Pasig kicks off unique road experiment
For the next two days, Pearl Drive in Pasig City will transform into a makeshift laboratory for an ambitious, community-driven experiment that hopes to lead to a pedestrian takeover of the bustling central business district road.
Starting at 12:01 a.m. on Friday until 11:59 p.m. Saturday, a nearly 200-meter portion of the street will be off-limits to vehicles. But unlike other closures that are typically done to permit construction or private events, this one is engineered to allow the public to use the thoroughfare in limitless ways.
Open to all
Artists are being invited to paint along the road. Merchants are all set to hawk their wares to passing pedestrians. Parents are encouraged to use the chance to teach their kids how to bike, or plop down for a picnic on the block, said Philip Peckson, one of the event organizers.
“We want people to take over the street. We want people to reclaim the public space which for so long has been denied them,” Peckson told the Inquirer. The closure is also meant to radically rework public understanding of what Metro Manila roads can be.
Peckson belongs to a group called Friends of Pearl Drive, composed of volunteers who live, work or study along the street, which is at the heart of Pasig’s Ortigas Center and anchored by residential high-rises, commercial hubs and University of Asia and the Pacific.
The group asked the local government in September to make the road more walkable.
They have so far gathered 6,104 signatures on a petition that describes Pearl Drive as “a deteriorated public space,” “litter-strewn parking lot” and “unsafe as it is unsightly.”
Currently, about 80 cars at a time park on the street’s sidewalks, turning it into an obstacle course of sorts for pedestrians.
Friends of Pearl Drive ultimately found willing partners in Barangay San Antonio officials and Pasig Transport, the city’s transport development and management office, which implements car-free days on five other thoroughfares in the city during weekends.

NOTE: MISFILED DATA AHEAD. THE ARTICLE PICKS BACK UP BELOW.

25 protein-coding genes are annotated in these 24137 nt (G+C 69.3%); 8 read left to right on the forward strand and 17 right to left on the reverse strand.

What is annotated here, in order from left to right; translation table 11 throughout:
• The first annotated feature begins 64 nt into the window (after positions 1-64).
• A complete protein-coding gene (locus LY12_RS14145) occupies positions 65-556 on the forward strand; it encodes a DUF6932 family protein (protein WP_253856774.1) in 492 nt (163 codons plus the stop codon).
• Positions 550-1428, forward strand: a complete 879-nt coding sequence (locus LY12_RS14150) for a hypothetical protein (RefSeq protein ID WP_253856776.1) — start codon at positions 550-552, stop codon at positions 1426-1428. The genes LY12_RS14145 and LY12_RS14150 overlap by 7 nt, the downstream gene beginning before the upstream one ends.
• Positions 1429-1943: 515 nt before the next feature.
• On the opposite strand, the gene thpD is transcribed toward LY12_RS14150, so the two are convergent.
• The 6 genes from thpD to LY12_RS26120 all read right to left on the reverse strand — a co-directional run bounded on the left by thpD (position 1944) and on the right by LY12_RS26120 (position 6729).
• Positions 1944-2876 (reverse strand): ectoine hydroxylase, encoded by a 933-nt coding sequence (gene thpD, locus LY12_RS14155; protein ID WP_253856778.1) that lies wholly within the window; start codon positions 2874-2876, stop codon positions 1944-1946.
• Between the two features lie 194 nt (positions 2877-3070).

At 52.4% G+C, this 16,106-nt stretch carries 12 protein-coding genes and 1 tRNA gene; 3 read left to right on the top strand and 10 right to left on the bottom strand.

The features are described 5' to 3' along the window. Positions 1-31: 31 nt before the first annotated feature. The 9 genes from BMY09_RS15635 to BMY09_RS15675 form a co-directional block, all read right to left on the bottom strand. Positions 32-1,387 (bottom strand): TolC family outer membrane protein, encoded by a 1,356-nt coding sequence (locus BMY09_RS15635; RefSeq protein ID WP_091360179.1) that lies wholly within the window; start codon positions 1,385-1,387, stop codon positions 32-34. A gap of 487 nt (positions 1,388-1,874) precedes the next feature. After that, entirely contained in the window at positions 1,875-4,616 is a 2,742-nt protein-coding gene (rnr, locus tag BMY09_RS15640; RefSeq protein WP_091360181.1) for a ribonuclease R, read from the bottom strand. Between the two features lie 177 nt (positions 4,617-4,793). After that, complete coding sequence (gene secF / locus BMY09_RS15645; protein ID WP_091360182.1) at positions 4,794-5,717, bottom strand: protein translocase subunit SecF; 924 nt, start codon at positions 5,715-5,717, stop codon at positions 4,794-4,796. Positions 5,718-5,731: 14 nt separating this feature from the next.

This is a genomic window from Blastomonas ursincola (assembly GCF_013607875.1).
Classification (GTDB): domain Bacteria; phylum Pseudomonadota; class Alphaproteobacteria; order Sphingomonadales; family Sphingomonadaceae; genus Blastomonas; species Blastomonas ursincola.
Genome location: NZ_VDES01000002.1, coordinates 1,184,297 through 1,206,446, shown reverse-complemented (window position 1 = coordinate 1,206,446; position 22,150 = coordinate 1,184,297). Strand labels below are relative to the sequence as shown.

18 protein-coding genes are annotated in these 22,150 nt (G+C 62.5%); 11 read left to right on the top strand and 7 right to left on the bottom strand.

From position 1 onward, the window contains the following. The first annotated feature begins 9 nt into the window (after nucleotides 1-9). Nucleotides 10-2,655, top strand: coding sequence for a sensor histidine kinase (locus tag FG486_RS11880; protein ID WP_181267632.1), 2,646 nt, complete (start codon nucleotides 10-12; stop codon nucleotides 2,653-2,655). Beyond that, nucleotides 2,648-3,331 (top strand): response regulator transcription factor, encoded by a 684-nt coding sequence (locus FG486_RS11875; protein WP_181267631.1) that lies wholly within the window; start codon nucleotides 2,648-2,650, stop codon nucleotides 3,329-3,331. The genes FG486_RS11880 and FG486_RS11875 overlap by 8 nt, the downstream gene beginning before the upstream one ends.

According to Robert Anthony Siy III, Pasig Transport head, the upcoming closure of Pearl Drive from Lourdes to Amethyst Streets is unique in that it will be done on a weekday.
Closing down a busy road on a Friday might be unthinkable to some officials who are sensitive to blowback from a public averse to anything perceived as adding to gridlock, but Siy wants to broaden the contours of the transport debate.
“People want to see more road management that focuses on the wellbeing of pedestrians and all road users, instead of just prioritizing cars,” Siy said.
He added: “We don’t want public streets to be danger zones. We don’t want people to think of streets like they’re minefields. We want people to think of streets as part of the public space that they’re entitled to.”
Siy said that despite heightened awareness about the need for open spaces, it’s difficult to find land for a permanent park amid the Ortigas jungle of concrete and steel. But Pearl Drive could act as a de facto park that would address the need for these spaces.
Additional carless days have also been set on Feb. 22 and 23 and on March 22 and 23. If the initiative succeeds, Friends of Pearl Drive is hoping that the road could someday be the first completely pedestrianized street in the capital, complete with a linear park.
At the very least, however, both Siy and Peckson are hoping to touch off a broader discussion about mobility. Filipinos, they reasoned, are too often fed transport solutions that are exclusive to the issue of traffic congestion, like road widening and ever-multiplying flyovers and expressways.
“We want people to move away from the idea that you need a car to function in the city,” Siy said. “We want streets to be places for people of all ages and abilities to get around and enjoy.”
He hopes that the country will one day have its own answer to New York’s Times Square, the once car-laden intersection that was designated a permanent pedestrian plaza in 2010.
Local businesses strongly opposed the closure at first, worried it would cripple sales, but the opposite happened—business boomed like never before.
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